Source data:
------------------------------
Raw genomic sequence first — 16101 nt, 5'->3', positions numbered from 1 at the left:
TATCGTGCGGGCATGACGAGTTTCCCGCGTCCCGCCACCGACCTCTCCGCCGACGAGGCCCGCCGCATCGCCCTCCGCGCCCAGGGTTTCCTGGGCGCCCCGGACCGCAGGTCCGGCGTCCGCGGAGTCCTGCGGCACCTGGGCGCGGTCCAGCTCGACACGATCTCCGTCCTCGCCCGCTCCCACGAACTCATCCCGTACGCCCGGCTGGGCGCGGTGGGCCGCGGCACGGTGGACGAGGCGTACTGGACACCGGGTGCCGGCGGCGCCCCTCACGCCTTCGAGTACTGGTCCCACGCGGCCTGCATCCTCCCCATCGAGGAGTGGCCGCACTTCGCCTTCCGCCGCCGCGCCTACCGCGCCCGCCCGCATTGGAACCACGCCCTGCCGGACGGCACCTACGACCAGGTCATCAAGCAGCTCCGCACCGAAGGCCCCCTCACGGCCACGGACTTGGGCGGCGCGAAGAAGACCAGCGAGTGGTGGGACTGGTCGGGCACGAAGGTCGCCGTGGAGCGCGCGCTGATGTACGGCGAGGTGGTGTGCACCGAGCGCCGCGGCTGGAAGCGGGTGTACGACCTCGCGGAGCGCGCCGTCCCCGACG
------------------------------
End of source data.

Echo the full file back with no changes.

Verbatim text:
Raw genomic sequence first — 16101 nt, 5'->3', positions numbered from 1 at the left:
TATCGTGCGGGCATGACGAGTTTCCCGCGTCCCGCCACCGACCTCTCCGCCGACGAGGCCCGCCGCATCGCCCTCCGCGCCCAGGGTTTCCTGGGCGCCCCGGACCGCAGGTCCGGCGTCCGCGGAGTCCTGCGGCACCTGGGCGCGGTCCAGCTCGACACGATCTCCGTCCTCGCCCGCTCCCACGAACTCATCCCGTACGCCCGGCTGGGCGCGGTGGGCCGCGGCACGGTGGACGAGGCGTACTGGACACCGGGTGCCGGCGGCGCCCCTCACGCCTTCGAGTACTGGTCCCACGCGGCCTGCATCCTCCCCATCGAGGAGTGGCCGCACTTCGCCTTCCGCCGCCGCGCCTACCGCGCCCGCCCGCATTGGAACCACGCCCTGCCGGACGGCACCTACGACCAGGTCATCAAGCAGCTCCGCACCGAAGGCCCCCTCACGGCCACGGACTTGGGCGGCGCGAAGAAGACCAGCGAGTGGTGGGACTGGTCGGGCACGAAGGTCGCCGTGGAGCGCGCGCTGATGTACGGCGAGGTGGTGTGCACCGAGCGCCGCGGCTGGAAGCGGGTGTACGACCTCGCGGAGCGCGCCGTCCCCGACG